The Vinyl Sessions

Apart from the coffee, Zees Coffeeshop is also known for its weekly vinyl sessions. "The Sunday Vinyl Session is actually all Varun," says Desai. "It’s his love for music and records that made this possible. We did the first one in 2018 for World Record Store Day, Varun set up a live streaming option for that day and people loved it. We invited our friends who we know love music and discussions happened over many cups of coffee. We did the next one the following Sunday and have never looked back."

Now they have people coming in with their records; and the couple clean and play the records for them. Sometimes these haven’t been played for decades. "Another friend of ours Saptarshi Bhattacharya (Sammy) has played a huge role in keeping the Vinyl Sessions going. He brings a whole lot of his records over every week and keeps the sessions alive even if Varun and I have to be at the farm during the farm-to-table season."

The vinyl sessions are held over the weekend
The vinyl sessions are held over the weekendZees Coffeeshop

From Farm To Table

Desai also runs a farm-to-table initiative called Bagan Farm. It all began during the lockdown. "On March, 20, 2020, we went to the farm for the week and got locked down there. We explored the local markets, found a khatal (for fresh milk), started farming and got comfortable with living at the farm. We’d talk to our families and hear about what things were like back in the city, but had no idea what it really felt like being back here." Then Amphan hit, and they spent one of the scariest nights of their lives at the farm. The next morning when they got out, they were devastated by what they saw. "We’d lost 22 trees, electrical wires had been pulled out from underground. There was no power and we decided to come back to the city for the first time since we’d gone to the farm before the National lock down. Coming back to the apartment was an eye opener for Varun and me. We’d been living in our little bubble which had suddenly burst. After three weeks in the city, we went back and started cleaning up the farm. That’s when we decided that we wanted to share our little piece of heaven with others."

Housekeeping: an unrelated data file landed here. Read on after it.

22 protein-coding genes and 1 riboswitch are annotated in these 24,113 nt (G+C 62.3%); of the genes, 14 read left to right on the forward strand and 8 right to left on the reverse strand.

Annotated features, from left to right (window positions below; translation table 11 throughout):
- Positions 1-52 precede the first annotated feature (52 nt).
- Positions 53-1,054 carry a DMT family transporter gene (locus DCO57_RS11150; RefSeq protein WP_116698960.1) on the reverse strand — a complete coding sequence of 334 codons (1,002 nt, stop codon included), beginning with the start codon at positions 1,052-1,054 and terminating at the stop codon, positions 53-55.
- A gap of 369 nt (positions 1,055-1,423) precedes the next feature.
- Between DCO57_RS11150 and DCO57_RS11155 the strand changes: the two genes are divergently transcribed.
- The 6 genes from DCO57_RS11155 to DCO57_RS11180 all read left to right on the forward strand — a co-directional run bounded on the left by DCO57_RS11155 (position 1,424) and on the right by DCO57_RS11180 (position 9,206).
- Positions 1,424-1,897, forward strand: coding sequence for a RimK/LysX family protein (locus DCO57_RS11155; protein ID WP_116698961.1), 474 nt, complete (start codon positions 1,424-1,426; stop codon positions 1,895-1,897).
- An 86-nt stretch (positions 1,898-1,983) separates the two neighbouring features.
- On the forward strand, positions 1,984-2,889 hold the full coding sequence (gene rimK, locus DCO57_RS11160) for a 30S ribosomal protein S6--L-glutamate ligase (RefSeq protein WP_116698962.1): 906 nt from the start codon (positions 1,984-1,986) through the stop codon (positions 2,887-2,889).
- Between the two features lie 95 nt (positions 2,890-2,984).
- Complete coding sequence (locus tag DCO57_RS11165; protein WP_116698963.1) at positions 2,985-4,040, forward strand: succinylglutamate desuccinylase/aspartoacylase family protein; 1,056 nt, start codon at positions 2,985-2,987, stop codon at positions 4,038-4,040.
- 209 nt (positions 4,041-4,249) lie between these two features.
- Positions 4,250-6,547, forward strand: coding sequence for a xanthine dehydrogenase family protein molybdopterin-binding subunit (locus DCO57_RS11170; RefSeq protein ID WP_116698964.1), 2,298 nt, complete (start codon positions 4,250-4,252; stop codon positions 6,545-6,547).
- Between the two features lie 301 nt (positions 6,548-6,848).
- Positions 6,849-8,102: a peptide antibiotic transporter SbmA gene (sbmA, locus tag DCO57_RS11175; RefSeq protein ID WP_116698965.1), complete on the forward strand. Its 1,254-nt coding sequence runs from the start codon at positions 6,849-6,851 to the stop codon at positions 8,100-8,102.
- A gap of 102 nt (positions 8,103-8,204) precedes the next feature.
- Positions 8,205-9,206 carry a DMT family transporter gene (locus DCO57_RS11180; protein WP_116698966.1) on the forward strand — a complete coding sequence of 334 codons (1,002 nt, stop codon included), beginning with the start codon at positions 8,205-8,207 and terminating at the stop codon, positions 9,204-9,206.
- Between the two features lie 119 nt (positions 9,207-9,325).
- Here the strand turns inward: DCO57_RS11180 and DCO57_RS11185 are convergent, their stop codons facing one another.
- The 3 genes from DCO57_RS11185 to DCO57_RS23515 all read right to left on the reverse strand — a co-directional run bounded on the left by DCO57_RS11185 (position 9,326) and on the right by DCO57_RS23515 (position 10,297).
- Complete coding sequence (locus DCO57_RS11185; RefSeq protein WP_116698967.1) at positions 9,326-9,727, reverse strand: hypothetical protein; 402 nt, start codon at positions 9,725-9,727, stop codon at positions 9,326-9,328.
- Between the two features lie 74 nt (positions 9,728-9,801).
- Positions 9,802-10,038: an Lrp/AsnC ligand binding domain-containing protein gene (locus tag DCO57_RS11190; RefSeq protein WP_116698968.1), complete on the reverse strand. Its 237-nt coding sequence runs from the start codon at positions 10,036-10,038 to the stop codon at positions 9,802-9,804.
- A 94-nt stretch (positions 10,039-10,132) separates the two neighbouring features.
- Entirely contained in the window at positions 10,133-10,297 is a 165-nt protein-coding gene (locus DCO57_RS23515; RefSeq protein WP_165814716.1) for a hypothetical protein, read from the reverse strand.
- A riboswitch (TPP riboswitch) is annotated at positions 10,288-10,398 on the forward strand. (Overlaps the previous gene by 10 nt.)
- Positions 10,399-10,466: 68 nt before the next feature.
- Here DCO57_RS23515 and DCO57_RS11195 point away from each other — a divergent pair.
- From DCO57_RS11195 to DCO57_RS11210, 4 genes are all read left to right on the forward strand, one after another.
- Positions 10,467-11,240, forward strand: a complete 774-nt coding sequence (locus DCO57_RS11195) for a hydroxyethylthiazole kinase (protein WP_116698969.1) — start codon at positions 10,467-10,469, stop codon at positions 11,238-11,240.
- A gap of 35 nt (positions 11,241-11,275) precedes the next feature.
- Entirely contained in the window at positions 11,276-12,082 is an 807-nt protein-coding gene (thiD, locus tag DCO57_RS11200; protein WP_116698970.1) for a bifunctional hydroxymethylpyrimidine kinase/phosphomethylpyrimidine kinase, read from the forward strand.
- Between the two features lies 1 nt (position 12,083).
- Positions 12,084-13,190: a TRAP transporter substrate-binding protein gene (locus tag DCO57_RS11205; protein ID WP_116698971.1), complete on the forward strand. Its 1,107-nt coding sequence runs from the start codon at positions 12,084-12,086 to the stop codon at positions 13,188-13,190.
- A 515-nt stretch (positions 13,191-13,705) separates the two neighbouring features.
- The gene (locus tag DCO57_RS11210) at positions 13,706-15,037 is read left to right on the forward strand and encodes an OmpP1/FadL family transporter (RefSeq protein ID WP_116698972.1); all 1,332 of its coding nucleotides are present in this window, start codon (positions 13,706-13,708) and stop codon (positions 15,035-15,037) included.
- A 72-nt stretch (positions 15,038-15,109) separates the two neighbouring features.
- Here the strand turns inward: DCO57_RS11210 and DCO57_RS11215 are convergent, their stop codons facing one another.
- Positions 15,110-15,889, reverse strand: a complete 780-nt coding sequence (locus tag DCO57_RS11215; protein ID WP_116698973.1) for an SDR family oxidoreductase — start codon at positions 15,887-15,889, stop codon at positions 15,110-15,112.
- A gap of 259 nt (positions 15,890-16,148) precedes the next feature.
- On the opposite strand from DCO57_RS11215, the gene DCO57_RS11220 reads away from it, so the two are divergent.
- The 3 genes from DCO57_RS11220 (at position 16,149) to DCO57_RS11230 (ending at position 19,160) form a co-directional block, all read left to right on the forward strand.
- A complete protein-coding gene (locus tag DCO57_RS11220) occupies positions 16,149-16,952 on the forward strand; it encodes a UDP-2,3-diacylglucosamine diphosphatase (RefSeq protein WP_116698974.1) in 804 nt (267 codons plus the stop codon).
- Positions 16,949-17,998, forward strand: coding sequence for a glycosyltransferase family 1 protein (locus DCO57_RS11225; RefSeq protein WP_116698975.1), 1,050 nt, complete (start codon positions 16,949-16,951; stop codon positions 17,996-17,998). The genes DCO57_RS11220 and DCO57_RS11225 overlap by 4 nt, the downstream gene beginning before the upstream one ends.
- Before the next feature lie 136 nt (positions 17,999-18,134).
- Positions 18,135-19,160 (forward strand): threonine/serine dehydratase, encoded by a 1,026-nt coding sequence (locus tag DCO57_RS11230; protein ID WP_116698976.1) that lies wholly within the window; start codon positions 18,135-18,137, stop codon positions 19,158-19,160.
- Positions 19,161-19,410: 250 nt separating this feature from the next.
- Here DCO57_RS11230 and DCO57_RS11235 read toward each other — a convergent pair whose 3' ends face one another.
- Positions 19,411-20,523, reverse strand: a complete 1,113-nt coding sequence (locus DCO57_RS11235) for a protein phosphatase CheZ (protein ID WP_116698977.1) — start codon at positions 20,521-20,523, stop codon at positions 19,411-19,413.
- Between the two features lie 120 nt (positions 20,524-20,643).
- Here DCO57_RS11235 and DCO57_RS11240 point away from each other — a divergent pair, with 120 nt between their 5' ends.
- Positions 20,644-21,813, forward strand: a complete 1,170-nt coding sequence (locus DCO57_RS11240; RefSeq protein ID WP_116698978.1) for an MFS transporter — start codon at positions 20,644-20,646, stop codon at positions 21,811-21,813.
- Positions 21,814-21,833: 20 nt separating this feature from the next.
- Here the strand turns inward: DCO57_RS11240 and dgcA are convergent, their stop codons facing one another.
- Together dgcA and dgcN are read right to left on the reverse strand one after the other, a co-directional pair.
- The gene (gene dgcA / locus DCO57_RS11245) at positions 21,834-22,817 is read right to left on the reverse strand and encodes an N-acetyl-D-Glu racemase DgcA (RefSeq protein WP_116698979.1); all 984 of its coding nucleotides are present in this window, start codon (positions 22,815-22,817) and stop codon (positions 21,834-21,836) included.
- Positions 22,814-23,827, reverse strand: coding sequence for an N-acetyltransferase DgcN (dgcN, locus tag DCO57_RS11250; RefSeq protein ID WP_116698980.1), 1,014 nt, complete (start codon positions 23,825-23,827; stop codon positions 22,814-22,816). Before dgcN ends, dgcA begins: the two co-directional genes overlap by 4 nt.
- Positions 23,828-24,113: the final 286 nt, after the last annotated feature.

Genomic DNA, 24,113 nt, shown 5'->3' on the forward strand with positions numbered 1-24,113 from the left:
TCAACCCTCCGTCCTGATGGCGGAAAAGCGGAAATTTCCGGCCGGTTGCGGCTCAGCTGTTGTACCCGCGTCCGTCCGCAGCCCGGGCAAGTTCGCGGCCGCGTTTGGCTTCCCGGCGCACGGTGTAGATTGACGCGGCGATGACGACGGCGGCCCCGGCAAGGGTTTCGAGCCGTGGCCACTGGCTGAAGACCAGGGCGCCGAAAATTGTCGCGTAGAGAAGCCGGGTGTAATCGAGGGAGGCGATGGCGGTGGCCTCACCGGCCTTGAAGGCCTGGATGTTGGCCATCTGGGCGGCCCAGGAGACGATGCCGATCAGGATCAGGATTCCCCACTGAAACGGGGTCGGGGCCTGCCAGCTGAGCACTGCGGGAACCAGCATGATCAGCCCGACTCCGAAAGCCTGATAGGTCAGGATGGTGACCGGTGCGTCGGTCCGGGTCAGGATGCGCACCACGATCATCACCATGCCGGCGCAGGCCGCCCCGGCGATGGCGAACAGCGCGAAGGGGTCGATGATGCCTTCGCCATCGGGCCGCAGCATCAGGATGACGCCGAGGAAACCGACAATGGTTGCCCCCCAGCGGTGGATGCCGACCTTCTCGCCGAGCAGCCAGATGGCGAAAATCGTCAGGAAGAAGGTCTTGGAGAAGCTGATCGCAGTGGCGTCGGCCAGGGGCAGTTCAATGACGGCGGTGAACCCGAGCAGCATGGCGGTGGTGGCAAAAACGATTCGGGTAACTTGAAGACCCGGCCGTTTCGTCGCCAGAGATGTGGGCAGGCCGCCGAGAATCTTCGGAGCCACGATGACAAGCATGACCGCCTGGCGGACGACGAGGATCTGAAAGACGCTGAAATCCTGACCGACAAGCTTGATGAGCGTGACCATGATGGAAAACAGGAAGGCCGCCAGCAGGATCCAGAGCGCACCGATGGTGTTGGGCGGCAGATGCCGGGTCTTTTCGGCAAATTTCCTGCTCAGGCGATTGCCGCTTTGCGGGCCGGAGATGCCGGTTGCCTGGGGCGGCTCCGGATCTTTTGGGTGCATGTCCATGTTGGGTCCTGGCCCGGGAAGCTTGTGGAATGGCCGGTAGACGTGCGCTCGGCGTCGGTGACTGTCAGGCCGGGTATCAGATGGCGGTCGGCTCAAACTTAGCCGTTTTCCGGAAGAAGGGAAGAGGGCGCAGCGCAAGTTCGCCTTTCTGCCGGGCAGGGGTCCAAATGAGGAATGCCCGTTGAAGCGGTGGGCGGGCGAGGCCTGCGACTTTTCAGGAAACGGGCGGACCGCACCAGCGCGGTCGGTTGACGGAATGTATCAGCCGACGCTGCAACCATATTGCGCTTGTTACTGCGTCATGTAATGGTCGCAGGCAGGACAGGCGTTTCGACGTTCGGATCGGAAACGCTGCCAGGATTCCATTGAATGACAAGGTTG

At Bagan Farm
At Bagan FarmZareen Desai
Sorting out fresh produce at Bagan Farm
Sorting out fresh produce at Bagan FarmZareen Desai

Zareen put together a menu, planted vegetables according to it and hoped that Covid would be gone by the end of 2020. The vegetables were ready to harvest, but Covid was still raging. So she started sending out vegetables to friends and family, which she is still doing once a week. It took them another year to finally start Bagan Farm. "We’re getting ready to host the third season in October and are super excited about it. We don’t offer stays right now, it’s just an all day picnic format, where people come to Bagan by noon and spend the day in the outdoors with their friends and family, are served a five-course meal and head back to the city by 6 pm. Meanwhile I am doing monthly food pop-ups under the name Homemade by Zee."

Zareen's Favourite Coffee Varieties

I personally prefer a medium dark roast, and a blend of 30% Robusta and 70 per cent Arabica beans. I find this mix gives a great balance to the coffee. Arabica is known for its delicate and nuanced flavour profile and Robusta brings that extra kick. When it comes to variety, there are so many, but I like to try coffee from different plantations. My latest favourite is the Monsoon Malabar AA beans, medium dark roast, from Third Wave Coffee. It makes a great Americano. I also like iTierra India from Lavazza,  Kalledevarapura Estate - Pulp Sun Dried and Attikan Estate from Blue Tokai, Marvahulla from Koinonia, Deep Bliss from Flying Squirrel and Otter by Black Baza.